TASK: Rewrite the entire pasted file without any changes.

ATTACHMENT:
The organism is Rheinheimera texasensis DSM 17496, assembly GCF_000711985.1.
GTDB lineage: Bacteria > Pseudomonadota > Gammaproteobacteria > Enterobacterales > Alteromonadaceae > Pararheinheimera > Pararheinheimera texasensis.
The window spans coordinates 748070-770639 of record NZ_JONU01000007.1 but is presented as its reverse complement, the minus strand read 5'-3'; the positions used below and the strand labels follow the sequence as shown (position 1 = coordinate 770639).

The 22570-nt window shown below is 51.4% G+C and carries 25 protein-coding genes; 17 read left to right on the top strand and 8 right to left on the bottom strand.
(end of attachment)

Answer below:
The organism is Rheinheimera texasensis DSM 17496, assembly GCF_000711985.1.
GTDB lineage: Bacteria > Pseudomonadota > Gammaproteobacteria > Enterobacterales > Alteromonadaceae > Pararheinheimera > Pararheinheimera texasensis.
The window spans coordinates 748070-770639 of record NZ_JONU01000007.1 but is presented as its reverse complement, the minus strand read 5'-3'; the positions used below and the strand labels follow the sequence as shown (position 1 = coordinate 770639).

The 22570-nt window shown below is 51.4% G+C and carries 25 protein-coding genes; 17 read left to right on the top strand and 8 right to left on the bottom strand.